In the early evenings Bangkok’s roadsides come to life with barbecues, drinks and congregations of local chatter. Pavements transform to seated feeding areas, vendors work grills and weary workers join to unwind with local liquors and Isaan food. Isaan foods are the hugely popular yet less celebrated staples of North East Thailand. At first glance a little intimidating to passersby as occasional tourists linger at grills, catch an eyeful of intestines, then move on to safer food options. When you know what to look for at roadside barbecues the eating can be unmatched. Be adventurous and it will be rewarding. Take a seat, wait for your order then tear into some drool-inducing soups, meats, salads and liquors. Eat with sticky rice. Bangkok local Allan Wilson guides us through the menu.
The smoke and sizzle over the crack of hot charcoals.
- Kor Moo Yang – Chewy grilled pork neck served with a rich, sticky chilli dip.
- Kai Yang – Marinated, barbecued chicken served with a sweet chilli dip.
- Pla Pao – Freshwater fish, salt coated and stuffed with lemongrass. Grilled to perfection and served with a chilli infused fish sauce.
Spicy Salads and Soups
If you’re not crying it’s not hot enough. If you don’t want to cry ask for mai phet (not hot).
- Som Tam – The iconic Thai Papaya salad, crunched in a mortar and pestle to create a sweet, sour, salty and (very) hot side dish. Main ingredient green (unripe) papaya.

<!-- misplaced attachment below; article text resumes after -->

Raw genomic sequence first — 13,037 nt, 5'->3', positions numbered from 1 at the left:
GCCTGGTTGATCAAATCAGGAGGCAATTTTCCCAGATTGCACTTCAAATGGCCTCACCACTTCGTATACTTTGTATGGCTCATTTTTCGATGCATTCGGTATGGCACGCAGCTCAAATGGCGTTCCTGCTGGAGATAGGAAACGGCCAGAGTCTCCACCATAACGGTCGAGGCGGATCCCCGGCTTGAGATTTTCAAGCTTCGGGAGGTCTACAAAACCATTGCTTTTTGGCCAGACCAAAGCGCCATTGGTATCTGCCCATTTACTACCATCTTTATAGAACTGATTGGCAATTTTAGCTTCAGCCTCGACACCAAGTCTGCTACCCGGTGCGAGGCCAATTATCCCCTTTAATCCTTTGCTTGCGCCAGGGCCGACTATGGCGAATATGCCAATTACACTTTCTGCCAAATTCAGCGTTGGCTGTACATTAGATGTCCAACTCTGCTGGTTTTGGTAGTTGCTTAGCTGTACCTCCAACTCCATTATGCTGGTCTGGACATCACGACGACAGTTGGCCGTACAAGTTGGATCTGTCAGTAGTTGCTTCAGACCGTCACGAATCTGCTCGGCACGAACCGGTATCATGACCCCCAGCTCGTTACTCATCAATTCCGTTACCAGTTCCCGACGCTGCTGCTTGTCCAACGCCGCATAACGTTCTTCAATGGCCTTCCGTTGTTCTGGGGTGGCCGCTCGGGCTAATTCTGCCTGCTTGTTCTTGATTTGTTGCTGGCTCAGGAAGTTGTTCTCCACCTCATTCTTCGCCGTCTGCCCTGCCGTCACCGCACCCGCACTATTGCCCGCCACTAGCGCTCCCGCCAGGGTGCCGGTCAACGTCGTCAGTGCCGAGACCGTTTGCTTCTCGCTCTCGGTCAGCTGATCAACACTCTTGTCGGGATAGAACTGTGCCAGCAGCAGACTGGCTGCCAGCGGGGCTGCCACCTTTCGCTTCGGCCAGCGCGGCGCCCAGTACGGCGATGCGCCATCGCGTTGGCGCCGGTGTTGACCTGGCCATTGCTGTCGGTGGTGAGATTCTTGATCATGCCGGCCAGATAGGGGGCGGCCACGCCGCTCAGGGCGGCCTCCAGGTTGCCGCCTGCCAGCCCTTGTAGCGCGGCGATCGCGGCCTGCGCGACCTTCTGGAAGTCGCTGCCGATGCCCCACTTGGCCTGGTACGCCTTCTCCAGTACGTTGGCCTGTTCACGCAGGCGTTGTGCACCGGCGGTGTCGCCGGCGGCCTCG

- Laab Moo – While originating from Laos this fiery minced pork salad is a big favorite in Isaan. For a chewier, grilled pork version try namtok.
- Tom Saap – This hot and sour pork soup gives Tom Yum a run for its money. May contain innards.
A barbecue isn’t a barbecue without a good beer.
- The beer of choice with locals is Leo Beer but each is as good as the next. Singha, Chang. Big bottles (Yai), no ice.
- For liquor the local favorite is Blend 285 a Thai Whisky blended as a Scotch. Often replaces the now out of favor but equally potent Sangsom Rum, an iconic backpacker tipple.
Barbecues can pop up anywhere. Necessary are tables, chairs, grills, food and hungry locals. My local hangout on a leafy Sukhumvit side street is ‘Chang Noi’ or ‘Little Elephant’. Unsurprisingly unheard of online. It’s where I go to neck beer, ravage meats, sweat on heat and feel like a man. For an easier, more accessible grill one of Bangkok’s most popular open air barbecues is located a short walk from Central World Mall (evening hours towards Pratunam).